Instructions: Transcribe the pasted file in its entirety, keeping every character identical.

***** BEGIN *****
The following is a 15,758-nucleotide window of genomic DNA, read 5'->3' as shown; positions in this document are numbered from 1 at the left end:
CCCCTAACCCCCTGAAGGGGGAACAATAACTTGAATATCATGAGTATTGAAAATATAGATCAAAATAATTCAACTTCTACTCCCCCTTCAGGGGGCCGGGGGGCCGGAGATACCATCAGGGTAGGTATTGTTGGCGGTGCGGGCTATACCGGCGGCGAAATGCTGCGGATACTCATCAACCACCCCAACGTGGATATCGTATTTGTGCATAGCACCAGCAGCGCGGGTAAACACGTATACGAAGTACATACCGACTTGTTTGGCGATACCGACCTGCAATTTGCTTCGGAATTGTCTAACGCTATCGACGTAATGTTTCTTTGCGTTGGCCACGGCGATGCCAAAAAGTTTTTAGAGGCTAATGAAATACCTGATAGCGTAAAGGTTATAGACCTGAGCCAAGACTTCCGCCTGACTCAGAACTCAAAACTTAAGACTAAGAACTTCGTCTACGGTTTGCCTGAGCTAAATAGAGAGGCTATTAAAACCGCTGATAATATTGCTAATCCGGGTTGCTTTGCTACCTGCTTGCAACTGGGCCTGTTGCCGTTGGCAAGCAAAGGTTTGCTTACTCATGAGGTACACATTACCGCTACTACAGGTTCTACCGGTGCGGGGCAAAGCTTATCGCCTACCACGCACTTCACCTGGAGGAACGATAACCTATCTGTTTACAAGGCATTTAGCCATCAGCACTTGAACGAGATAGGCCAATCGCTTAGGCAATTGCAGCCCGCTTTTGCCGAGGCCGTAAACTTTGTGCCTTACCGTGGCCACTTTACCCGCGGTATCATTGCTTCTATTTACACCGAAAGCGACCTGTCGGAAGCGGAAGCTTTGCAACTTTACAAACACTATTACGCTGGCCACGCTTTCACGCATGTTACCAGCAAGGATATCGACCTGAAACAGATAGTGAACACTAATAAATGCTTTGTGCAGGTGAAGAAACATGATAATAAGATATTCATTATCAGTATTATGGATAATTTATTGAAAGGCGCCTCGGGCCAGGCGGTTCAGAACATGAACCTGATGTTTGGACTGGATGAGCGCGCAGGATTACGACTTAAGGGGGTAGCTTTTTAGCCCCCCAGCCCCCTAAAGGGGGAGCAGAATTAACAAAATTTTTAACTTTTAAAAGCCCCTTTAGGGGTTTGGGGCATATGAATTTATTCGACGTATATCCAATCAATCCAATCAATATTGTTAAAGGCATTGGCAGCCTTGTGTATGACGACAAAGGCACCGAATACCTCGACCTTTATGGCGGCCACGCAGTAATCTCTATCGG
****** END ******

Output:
The following is a 15,758-nucleotide window of genomic DNA, read 5'->3' as shown; positions in this document are numbered from 1 at the left end:
CCCCTAACCCCCTGAAGGGGGAACAATAACTTGAATATCATGAGTATTGAAAATATAGATCAAAATAATTCAACTTCTACTCCCCCTTCAGGGGGCCGGGGGGCCGGAGATACCATCAGGGTAGGTATTGTTGGCGGTGCGGGCTATACCGGCGGCGAAATGCTGCGGATACTCATCAACCACCCCAACGTGGATATCGTATTTGTGCATAGCACCAGCAGCGCGGGTAAACACGTATACGAAGTACATACCGACTTGTTTGGCGATACCGACCTGCAATTTGCTTCGGAATTGTCTAACGCTATCGACGTAATGTTTCTTTGCGTTGGCCACGGCGATGCCAAAAAGTTTTTAGAGGCTAATGAAATACCTGATAGCGTAAAGGTTATAGACCTGAGCCAAGACTTCCGCCTGACTCAGAACTCAAAACTTAAGACTAAGAACTTCGTCTACGGTTTGCCTGAGCTAAATAGAGAGGCTATTAAAACCGCTGATAATATTGCTAATCCGGGTTGCTTTGCTACCTGCTTGCAACTGGGCCTGTTGCCGTTGGCAAGCAAAGGTTTGCTTACTCATGAGGTACACATTACCGCTACTACAGGTTCTACCGGTGCGGGGCAAAGCTTATCGCCTACCACGCACTTCACCTGGAGGAACGATAACCTATCTGTTTACAAGGCATTTAGCCATCAGCACTTGAACGAGATAGGCCAATCGCTTAGGCAATTGCAGCCCGCTTTTGCCGAGGCCGTAAACTTTGTGCCTTACCGTGGCCACTTTACCCGCGGTATCATTGCTTCTATTTACACCGAAAGCGACCTGTCGGAAGCGGAAGCTTTGCAACTTTACAAACACTATTACGCTGGCCACGCTTTCACGCATGTTACCAGCAAGGATATCGACCTGAAACAGATAGTGAACACTAATAAATGCTTTGTGCAGGTGAAGAAACATGATAATAAGATATTCATTATCAGTATTATGGATAATTTATTGAAAGGCGCCTCGGGCCAGGCGGTTCAGAACATGAACCTGATGTTTGGACTGGATGAGCGCGCAGGATTACGACTTAAGGGGGTAGCTTTTTAGCCCCCCAGCCCCCTAAAGGGGGAGCAGAATTAACAAAATTTTTAACTTTTAAAAGCCCCTTTAGGGGTTTGGGGCATATGAATTTATTCGACGTATATCCAATCAATCCAATCAATATTGTTAAAGGCATTGGCAGCCTTGTGTATGACGACAAAGGCACCGAATACCTCGACCTTTATGGCGGCCACGCAGTAATCTCTATCGG